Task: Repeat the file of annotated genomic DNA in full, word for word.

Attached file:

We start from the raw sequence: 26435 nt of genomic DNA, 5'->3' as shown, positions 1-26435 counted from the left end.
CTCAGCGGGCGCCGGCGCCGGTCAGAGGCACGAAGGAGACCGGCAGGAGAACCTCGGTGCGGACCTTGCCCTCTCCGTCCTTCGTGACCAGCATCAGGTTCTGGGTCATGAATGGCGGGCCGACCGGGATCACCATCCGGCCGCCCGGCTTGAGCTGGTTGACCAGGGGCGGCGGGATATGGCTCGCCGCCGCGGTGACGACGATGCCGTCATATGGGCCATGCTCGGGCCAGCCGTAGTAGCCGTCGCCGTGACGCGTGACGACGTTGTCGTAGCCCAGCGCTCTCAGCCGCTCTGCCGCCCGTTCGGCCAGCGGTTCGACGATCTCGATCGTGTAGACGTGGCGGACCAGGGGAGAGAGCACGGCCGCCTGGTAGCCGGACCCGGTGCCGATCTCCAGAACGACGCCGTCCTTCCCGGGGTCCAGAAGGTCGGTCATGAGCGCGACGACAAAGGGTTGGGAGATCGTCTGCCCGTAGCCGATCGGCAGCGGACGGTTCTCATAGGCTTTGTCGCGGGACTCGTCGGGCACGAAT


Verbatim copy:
We start from the raw sequence: 26435 nt of genomic DNA, 5'->3' as shown, positions 1-26435 counted from the left end.
CTCAGCGGGCGCCGGCGCCGGTCAGAGGCACGAAGGAGACCGGCAGGAGAACCTCGGTGCGGACCTTGCCCTCTCCGTCCTTCGTGACCAGCATCAGGTTCTGGGTCATGAATGGCGGGCCGACCGGGATCACCATCCGGCCGCCCGGCTTGAGCTGGTTGACCAGGGGCGGCGGGATATGGCTCGCCGCCGCGGTGACGACGATGCCGTCATATGGGCCATGCTCGGGCCAGCCGTAGTAGCCGTCGCCGTGACGCGTGACGACGTTGTCGTAGCCCAGCGCTCTCAGCCGCTCTGCCGCCCGTTCGGCCAGCGGTTCGACGATCTCGATCGTGTAGACGTGGCGGACCAGGGGAGAGAGCACGGCCGCCTGGTAGCCGGACCCGGTGCCGATCTCCAGAACGACGCCGTCCTTCCCGGGGTCCAGAAGGTCGGTCATGAGCGCGACGACAAAGGGTTGGGAGATCGTCTGCCCGTAGCCGATCGGCAGCGGACGGTTCTCATAGGCTTTGTCGCGGGACTCGTCGGGCACGAAT